This may have been down to the case study structure, as the chosen texts seemed to have lean more into postcolonial Gothic or Queer Gothic rather than sit comfortably at the intersection of these areas. It may also be because Queer and Postcolonialism are enormous topic areas, and cleanly intersecting them at the Gothic is a very large task that couldn’t be done in 147 pages (a potential publishing restriction as Queer Others in Victorian Gothic is part of The University of Wales Press’ ‘Gothic Literary Studies’ series), so it makes sense to lean more towards Queer or PoCo theoretical applications to Victorian Gothic. This is not to mention a further intersection as this text works to focus on bodies and embodiment (the post-colon part of the title is Transgressing Monstrosity).
With regard to drag, my criticisms aren’t unique to this text at all: there’s a constant skirting around this area (whether conscious or not, I cannot yet determine); I hate this persistent use of ‘drag’, ‘cross-dressing’, ‘transvestite’, and occasionally ‘transgender’ and ‘genderqueer’ as relatively interchangeable and synonymous terms. When I get to do my PhD, I am setting out clear discrepancies between these terms mostly out of necessity, somewhat out of annoyance and this peeve of mine.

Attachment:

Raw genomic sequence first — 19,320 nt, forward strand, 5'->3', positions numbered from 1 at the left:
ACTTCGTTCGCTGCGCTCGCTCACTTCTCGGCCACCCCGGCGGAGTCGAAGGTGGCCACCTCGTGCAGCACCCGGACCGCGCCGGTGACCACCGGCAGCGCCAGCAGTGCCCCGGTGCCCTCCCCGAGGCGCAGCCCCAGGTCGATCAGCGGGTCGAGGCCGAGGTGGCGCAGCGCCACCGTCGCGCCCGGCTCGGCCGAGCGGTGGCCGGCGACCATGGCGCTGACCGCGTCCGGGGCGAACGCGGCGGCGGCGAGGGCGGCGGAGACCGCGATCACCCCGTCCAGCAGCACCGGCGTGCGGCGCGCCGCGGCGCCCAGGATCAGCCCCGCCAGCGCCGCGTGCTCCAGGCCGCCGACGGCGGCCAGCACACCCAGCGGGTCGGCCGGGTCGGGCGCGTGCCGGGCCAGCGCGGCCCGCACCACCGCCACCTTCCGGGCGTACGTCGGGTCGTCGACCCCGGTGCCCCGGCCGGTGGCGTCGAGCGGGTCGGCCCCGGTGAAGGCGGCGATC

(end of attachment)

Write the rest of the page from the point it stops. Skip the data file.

did it help me?
Yes, I believe this text has been a good start in positioning me in queer gothic. I have some useful quotations gathered from it, some academic texts to follow up, and some primary fiction to follow up as well.
Did I learn anything?
Again, yes. Specifically, I learnt that if I’m going to perform “drag readings” on Victorian Gothic texts, there’s a lot of coded language to signify queer things to other queers. And I learnt some stuff about queer Gothic, a drag ball in Manchester in 1880… and that reading the whole book is (unfortunately) useful. I’d only intended to read two chapters, but seeing it was only 147 pages, thought I might as well read the whole thing, and the most useful chapters were the ones I had no intention of reading.
Basically, a good start for me.
Follow up from it:
Elizabeth Gaskell – ‘The Grey Woman’
Vernon Lees – ‘Prince Alberic and the Snake Lady’
M. Brock – From Wollstonecraft to Stoker: Essays on Gothic and Victorian Sensation Fiction
R. Collins – ‘Marian’s Moustache: bearded ladies, ladies, hermaphrodites, and intersexual collage in The Woman in White
E. Showalter – Speaking of Gender
R. B. Anolik(? Goddamn, I hate my shit handwriting) – Horrifying Sex: Essays on Sexual Difference in Gothic Literature
Leslie Feinberg – Transgender Warriors
Foucault (UGH WHY, but fine I’ll do it) – The History of Sexuality
Marjorie Garber – Vested Interests: Cross-Dressing and Cultural Anxiety (!!!!!!GOLD!!!!!!)
Judith Halbestam – Skin Shows
– In a Queer Time and Place
Kelly Hurley – The Gothic Body: Sexuality, Materialism, and Degeneration at the Fin de Siecle
M. Duberman – A Queer World: The Center for Gay and Lesbian Studies Reader
Susan J. Nasarette – The Shape of Fear: Horror and the Fin de Siecle Culture of Decadence
R. Fantina – Straight Writ Queer: Non-normative Expressions of Heterosexuality in Literature
M. Eliason and B. Beemyn – Queer Studies: A Lesbian, Gay, Bisexual, and Transgender Anthology